Concert Review

Sunday at Austin Psych Fest 2023

todayMay 4, 2023 43

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By McKenzie McGuire

Assistant Music Director


Before this year I had never heard of Austin Psych Fest. After seeing the eye-catching lineup and watching The Black Angels play at SXSW, I knew I had to find a way to attend the festival. The Black Angels were on the ticket for Saturday of the festival so unfortunately I didn’t get to see them again, but I was still thrilled to get to experience a day of the festival and see some of the familiar artists playing on Sunday.


I wanted to take advantage of the day and soak in all the festival had to offer so I arrived shortly after the doors opened. There were lots of merchandise booths around the venue with vinyl, apparel, and posters so there was a lot of cool stuff to look at before the music started.


Posters at the merchandise booths
Posters at the merchandise booths. | Kenlie Golleher


My favorite part of the festival was honestly the setup at the Far Out Lounge. There were two stages, the Willie stage and the Janis stage, which I thought was a charming way of representing Texas music with artists from all over the world playing at the festival. Each set alternated between the stages immediately after the other, being a perfect distance away allowing you to hear every set throughout the venue for the entire day. There was also just the right amount of people in the venue so the crowds were never overwhelming leaving ample dancing space whenever you needed to express yourself. With all of these factors in mind everyone was just… happy is the best way to describe it. Everywhere you looked people were sharing, dancing, and laughing. I strongly believe that a good setup in a festival plays one of the biggest roles in allowing this harmony to happen.


Father holds daughter on his shoulders at Austin Psych fest
Father holds daughter on his shoulders at Austin Psych Fest. | Kate Vita


On that note, the role that takes the cake at a festival is certainly the music, and the artists I heard did not disappoint. One of my favorite sets of the day was the first set, Little Mazran. I am a sucker for some clear twangy female vocals. Lindsey Verrill delivered this alluring voice that matched all of the instruments alongside her. Accompanying herself with a banjo along with a harmonium played by Jeff Johnston and a standing bass player, adding an ideal ambiance to start the day.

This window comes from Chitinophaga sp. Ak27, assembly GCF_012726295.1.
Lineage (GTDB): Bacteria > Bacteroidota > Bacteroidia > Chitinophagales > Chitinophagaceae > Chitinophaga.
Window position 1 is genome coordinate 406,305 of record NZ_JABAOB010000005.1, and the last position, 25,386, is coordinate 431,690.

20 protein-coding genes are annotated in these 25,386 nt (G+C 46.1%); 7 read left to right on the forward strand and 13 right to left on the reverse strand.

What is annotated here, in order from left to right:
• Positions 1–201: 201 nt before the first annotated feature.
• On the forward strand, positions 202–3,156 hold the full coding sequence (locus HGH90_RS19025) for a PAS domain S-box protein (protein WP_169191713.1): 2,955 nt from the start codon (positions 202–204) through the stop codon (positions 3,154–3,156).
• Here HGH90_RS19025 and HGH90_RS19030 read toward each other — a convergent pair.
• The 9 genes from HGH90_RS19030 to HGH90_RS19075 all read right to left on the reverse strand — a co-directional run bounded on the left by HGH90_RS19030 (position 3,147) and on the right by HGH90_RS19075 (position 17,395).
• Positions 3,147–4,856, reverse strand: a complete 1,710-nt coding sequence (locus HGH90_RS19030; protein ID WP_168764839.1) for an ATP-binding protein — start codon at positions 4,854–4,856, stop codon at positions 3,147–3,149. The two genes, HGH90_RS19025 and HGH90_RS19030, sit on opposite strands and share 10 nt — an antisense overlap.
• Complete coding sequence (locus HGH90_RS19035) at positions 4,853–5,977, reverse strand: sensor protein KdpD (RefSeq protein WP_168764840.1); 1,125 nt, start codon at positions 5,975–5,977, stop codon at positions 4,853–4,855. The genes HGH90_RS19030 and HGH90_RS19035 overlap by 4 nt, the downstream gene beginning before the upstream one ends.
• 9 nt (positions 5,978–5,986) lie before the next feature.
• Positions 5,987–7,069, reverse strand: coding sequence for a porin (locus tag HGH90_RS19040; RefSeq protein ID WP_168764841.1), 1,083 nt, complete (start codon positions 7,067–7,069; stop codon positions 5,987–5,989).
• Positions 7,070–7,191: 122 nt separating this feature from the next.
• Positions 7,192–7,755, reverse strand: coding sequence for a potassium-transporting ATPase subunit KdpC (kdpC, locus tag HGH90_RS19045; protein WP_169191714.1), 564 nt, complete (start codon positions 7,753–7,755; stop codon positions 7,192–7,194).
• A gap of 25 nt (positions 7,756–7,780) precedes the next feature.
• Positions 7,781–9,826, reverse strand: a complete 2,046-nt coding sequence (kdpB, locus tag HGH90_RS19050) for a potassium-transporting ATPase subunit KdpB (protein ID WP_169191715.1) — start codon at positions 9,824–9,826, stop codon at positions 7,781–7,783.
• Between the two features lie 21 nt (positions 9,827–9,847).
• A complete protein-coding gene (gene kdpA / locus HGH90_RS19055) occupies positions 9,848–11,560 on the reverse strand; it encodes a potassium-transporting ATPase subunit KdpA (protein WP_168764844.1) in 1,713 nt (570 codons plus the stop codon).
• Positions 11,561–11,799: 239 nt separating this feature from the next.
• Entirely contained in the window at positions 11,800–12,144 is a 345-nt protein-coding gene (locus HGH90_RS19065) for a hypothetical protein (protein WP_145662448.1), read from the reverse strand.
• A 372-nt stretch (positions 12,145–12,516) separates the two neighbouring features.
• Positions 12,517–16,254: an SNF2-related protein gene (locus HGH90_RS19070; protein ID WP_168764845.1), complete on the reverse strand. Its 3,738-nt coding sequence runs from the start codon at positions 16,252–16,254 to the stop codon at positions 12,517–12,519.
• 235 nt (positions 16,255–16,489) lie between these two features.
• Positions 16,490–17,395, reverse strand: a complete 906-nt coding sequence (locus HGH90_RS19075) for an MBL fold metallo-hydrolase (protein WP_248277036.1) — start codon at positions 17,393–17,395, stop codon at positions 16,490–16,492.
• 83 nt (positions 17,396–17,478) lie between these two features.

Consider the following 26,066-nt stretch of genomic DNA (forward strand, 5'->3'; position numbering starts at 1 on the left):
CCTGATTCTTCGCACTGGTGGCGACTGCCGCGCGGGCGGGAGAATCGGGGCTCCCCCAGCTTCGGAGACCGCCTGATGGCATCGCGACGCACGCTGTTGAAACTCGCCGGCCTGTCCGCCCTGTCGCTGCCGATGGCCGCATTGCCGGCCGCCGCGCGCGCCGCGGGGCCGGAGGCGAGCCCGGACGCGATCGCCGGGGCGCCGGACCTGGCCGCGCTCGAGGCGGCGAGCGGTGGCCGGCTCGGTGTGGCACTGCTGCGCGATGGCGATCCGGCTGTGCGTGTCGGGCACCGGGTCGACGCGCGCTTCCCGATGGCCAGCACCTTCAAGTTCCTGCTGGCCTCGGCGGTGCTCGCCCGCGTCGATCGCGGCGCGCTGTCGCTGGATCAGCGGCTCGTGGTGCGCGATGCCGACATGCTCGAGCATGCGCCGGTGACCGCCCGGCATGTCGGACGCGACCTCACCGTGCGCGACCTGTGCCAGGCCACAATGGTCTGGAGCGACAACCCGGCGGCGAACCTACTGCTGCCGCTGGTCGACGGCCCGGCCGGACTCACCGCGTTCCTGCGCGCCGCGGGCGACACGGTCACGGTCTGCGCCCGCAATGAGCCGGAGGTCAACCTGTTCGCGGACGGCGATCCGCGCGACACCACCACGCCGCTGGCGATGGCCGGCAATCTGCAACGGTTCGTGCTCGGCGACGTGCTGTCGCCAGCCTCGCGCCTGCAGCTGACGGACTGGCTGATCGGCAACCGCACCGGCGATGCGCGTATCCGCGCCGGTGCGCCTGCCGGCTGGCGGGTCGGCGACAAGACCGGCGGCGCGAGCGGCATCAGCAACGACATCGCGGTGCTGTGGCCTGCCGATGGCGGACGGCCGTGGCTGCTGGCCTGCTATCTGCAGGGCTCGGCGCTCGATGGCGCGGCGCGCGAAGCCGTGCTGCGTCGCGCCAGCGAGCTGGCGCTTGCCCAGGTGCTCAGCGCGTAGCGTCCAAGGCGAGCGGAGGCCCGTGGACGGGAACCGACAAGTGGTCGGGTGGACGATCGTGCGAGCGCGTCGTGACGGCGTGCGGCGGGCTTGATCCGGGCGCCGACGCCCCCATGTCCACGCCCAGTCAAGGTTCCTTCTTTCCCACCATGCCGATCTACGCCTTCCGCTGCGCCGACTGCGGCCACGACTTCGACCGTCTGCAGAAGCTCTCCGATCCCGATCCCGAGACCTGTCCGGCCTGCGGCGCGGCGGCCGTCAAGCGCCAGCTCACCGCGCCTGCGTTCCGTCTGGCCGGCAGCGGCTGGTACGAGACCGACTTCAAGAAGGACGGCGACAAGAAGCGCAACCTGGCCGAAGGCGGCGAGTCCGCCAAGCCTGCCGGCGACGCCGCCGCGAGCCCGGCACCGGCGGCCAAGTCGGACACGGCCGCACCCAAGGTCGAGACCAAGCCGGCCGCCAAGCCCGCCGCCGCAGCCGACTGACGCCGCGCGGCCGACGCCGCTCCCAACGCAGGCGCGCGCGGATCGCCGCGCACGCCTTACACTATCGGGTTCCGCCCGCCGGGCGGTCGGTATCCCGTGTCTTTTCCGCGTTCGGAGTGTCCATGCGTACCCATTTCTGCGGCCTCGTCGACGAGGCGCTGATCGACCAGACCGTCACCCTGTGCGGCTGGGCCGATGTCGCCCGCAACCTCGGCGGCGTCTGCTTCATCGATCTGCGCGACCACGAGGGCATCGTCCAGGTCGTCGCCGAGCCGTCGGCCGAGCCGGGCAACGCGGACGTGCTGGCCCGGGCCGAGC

After Little Mazran, the energy picked up with vibrant acts that had the whole crowd moving. Some of the standouts were the Korean group ADG7, Malian musician Vieux Farka Touré, and fresh girl band, Los Bitchos.


Los Bitchos play on the Willie stage at Austin Psych Fest / Grace Waterman
Los Bitchos play on the Willie stage at Austin Psych Fest. | Grace Waterman


The week prior to the festival I wanted to familiarize myself a little more with some of the artists’ discographies. Melody’s Echo Chamber released two studio albums in 2022, Unfold and Emotional Eternal.  Emotional Eternal is probably what got me most excited going into Sunday. Her records paint a picture that reminds me a lot of the late 60s scene that I adore. I always fantasize about the late 60s psychedelia and what it was like to experience the decade, so I love artists like this that can further and modernize that experience in a way. This energy translated sensationally in her set. Something about her French voice and her cool energy during golden hour was the perfect combination.


Melody’s Echo Chamber performing at Austin Psych Fest / Grace Waterman
Melody’s Echo Chamber performing at Austin Psych Fest. | Grace Waterman


Wrapping up the weekend, the Mexican American sensation, Cuco took the Willie stage. Cuco and the band entered the stage wearing cowboy hats after a five-minute trippy sound and visual intro. I think this set did a really great job of capturing the essence of the festival and was a dazzling way to end the day.


Cuco wraps up the weekend at Austin Psych Fest / Grace Waterman
Cuco wraps up the weekend at Austin Psych Fest. | Grace Waterman


Written by: Preethi Mangadu

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